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Washington

Samantha P.


Samantha P.

I am a 29-year-old woman from Washington. I am a wife to an amazing husband. I also used to be a student pursuing a graduate degree, and a fine art photographer, but illness and PTSD have stolen these things from me for the time being.

My C. diff ordeal began at the end of April 2018 when I contracted Shiga-toxin producing E. coli 026 after eating at a local restaurant. I was sick for weeks with many doctors, both in clinics and in the ER, telling me that E. coli was a self-limiting infection that would resolve on its own in 7-10 days. 7 days came and went. Then 10 days. Then 14, and before I knew it, I had been sick for 21 days. At this point, I was getting worse, not better. I was now using the bathroom at least 20 times per day. I couldn’t eat or drink anything. I sought the counsel of an infectious disease doctor who decided to administer another stool test to make sure the E. coli was gone. As it turns out, the stool test showed I still had E. coli and now tested positive for C. diff as well. My case is a bit unusual, as I had not taken any antibiotics in years. My infectious disease doctor’s best guess is that the severe E. coli infection compromised my good gut flora, allowing C. diff to flourish.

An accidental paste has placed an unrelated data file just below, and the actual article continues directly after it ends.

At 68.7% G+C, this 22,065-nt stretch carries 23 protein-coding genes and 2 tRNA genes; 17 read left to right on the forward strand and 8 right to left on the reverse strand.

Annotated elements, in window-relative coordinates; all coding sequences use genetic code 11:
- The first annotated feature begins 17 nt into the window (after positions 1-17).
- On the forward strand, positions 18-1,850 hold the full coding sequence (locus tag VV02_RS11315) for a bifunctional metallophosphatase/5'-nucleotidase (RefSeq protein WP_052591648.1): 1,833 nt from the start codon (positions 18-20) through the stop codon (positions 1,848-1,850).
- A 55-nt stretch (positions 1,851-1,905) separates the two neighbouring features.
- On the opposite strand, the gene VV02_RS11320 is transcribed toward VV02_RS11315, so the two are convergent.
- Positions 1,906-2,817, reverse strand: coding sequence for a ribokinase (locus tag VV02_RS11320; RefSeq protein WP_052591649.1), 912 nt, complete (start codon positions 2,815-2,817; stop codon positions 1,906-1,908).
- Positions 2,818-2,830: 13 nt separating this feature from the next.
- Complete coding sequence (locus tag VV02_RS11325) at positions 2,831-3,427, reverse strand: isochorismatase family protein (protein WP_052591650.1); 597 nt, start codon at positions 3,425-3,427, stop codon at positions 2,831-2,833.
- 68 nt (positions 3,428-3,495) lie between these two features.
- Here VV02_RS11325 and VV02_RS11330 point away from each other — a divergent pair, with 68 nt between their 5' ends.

Having two infectious diseases at once turned out to be more than my body could handle. I ended up hospitalized soon after my positive C. diff test during my third visit to my local ER for fluids. The doctor on call decided to have me admitted for severe dehydration, weight loss, rapid heart rate, and low blood pressure. At this point, I hadn’t eaten anything in over three weeks and had lost 25 pounds in that time. I was in the hospital for 4 days where I was given round the clock IV hydration and was started on Vancomycin. Finally, during my second day in the hospital, my bowel movements began to slow, and I was able to tolerate liquids on my own.

I could have never imagined how long of a battle this would end up being. I finished the 14-day Vancomycin treatment that I started in the hospital. Exactly two weeks after my last dose, my C. diff infection recurred. I knew it was back when I went to the bathroom over 15 times in the span of four hours. I immediately made an appointment with my infectious diseases doctor and was started on an extended Vancomycin taper/pulse treatment. My schedule was two weeks at full dose followed by two weeks of taking two pills per day, then two weeks taking one pill per day, then two weeks taking one pill every other day, and then finally four weeks of taking one pill every three days. This time, I also started taking S. Boulardii pills, once per day and a tablespoon of manuka honey as well which I decided to try based on my own research. I also started eating more miso, fermented pickles, and bone broth which I read could help heal the gut. It wasn’t the popular opinion in some online support groups, but I chose not to change my diet radically. As soon as I was able to move away from bland foods, I let myself eat whatever I could tolerate or craved including sugar. I felt like introducing the bacteria from foods I used to eat back into my gut was the right thing to do. As of right now, the taper/pulse treatment and supportive care I chose seem to have worked.